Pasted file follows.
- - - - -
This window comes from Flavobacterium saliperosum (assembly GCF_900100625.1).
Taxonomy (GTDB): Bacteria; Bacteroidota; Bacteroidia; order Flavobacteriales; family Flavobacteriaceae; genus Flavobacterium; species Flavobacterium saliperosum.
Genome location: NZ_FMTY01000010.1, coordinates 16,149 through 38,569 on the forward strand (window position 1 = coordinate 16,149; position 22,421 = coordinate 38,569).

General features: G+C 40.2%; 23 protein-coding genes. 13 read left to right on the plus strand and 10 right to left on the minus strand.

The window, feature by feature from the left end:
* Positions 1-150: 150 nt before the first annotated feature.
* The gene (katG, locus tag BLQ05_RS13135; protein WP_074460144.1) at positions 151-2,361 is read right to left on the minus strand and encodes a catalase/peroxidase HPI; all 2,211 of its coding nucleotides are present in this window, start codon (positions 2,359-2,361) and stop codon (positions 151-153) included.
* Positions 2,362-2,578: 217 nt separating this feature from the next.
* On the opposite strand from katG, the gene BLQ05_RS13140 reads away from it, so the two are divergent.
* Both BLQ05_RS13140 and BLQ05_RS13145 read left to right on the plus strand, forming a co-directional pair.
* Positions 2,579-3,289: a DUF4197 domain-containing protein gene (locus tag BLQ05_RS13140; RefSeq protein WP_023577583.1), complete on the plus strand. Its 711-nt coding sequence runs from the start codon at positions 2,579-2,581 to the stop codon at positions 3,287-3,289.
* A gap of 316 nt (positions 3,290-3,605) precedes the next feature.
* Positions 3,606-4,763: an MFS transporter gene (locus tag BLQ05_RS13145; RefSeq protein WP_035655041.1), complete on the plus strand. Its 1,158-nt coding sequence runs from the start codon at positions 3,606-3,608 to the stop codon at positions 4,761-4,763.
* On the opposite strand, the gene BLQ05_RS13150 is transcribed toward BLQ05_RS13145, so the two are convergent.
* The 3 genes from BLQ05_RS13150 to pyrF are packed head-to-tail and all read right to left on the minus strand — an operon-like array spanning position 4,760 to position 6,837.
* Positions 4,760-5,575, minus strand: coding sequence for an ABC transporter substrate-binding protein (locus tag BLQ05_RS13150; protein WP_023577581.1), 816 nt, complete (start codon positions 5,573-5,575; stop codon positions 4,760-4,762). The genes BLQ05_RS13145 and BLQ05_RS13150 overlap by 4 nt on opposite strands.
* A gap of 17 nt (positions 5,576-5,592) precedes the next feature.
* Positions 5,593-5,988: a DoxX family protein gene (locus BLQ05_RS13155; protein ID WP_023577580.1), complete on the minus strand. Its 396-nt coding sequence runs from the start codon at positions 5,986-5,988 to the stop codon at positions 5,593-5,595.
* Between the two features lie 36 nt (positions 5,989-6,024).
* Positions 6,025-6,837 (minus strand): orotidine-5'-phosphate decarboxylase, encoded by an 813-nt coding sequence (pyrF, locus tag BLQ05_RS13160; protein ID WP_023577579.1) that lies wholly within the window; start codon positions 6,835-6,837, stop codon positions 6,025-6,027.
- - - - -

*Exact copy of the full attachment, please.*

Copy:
This window comes from Flavobacterium saliperosum (assembly GCF_900100625.1).
Taxonomy (GTDB): Bacteria; Bacteroidota; Bacteroidia; order Flavobacteriales; family Flavobacteriaceae; genus Flavobacterium; species Flavobacterium saliperosum.
Genome location: NZ_FMTY01000010.1, coordinates 16,149 through 38,569 on the forward strand (window position 1 = coordinate 16,149; position 22,421 = coordinate 38,569).

General features: G+C 40.2%; 23 protein-coding genes. 13 read left to right on the plus strand and 10 right to left on the minus strand.

The window, feature by feature from the left end:
* Positions 1-150: 150 nt before the first annotated feature.
* The gene (katG, locus tag BLQ05_RS13135; protein WP_074460144.1) at positions 151-2,361 is read right to left on the minus strand and encodes a catalase/peroxidase HPI; all 2,211 of its coding nucleotides are present in this window, start codon (positions 2,359-2,361) and stop codon (positions 151-153) included.
* Positions 2,362-2,578: 217 nt separating this feature from the next.
* On the opposite strand from katG, the gene BLQ05_RS13140 reads away from it, so the two are divergent.
* Both BLQ05_RS13140 and BLQ05_RS13145 read left to right on the plus strand, forming a co-directional pair.
* Positions 2,579-3,289: a DUF4197 domain-containing protein gene (locus tag BLQ05_RS13140; RefSeq protein WP_023577583.1), complete on the plus strand. Its 711-nt coding sequence runs from the start codon at positions 2,579-2,581 to the stop codon at positions 3,287-3,289.
* A gap of 316 nt (positions 3,290-3,605) precedes the next feature.
* Positions 3,606-4,763: an MFS transporter gene (locus tag BLQ05_RS13145; RefSeq protein WP_035655041.1), complete on the plus strand. Its 1,158-nt coding sequence runs from the start codon at positions 3,606-3,608 to the stop codon at positions 4,761-4,763.
* On the opposite strand, the gene BLQ05_RS13150 is transcribed toward BLQ05_RS13145, so the two are convergent.
* The 3 genes from BLQ05_RS13150 to pyrF are packed head-to-tail and all read right to left on the minus strand — an operon-like array spanning position 4,760 to position 6,837.
* Positions 4,760-5,575, minus strand: coding sequence for an ABC transporter substrate-binding protein (locus tag BLQ05_RS13150; protein WP_023577581.1), 816 nt, complete (start codon positions 5,573-5,575; stop codon positions 4,760-4,762). The genes BLQ05_RS13145 and BLQ05_RS13150 overlap by 4 nt on opposite strands.
* A gap of 17 nt (positions 5,576-5,592) precedes the next feature.
* Positions 5,593-5,988: a DoxX family protein gene (locus BLQ05_RS13155; protein ID WP_023577580.1), complete on the minus strand. Its 396-nt coding sequence runs from the start codon at positions 5,986-5,988 to the stop codon at positions 5,593-5,595.
* Between the two features lie 36 nt (positions 5,989-6,024).
* Positions 6,025-6,837 (minus strand): orotidine-5'-phosphate decarboxylase, encoded by an 813-nt coding sequence (pyrF, locus tag BLQ05_RS13160; protein ID WP_023577579.1) that lies wholly within the window; start codon positions 6,835-6,837, stop codon positions 6,025-6,027.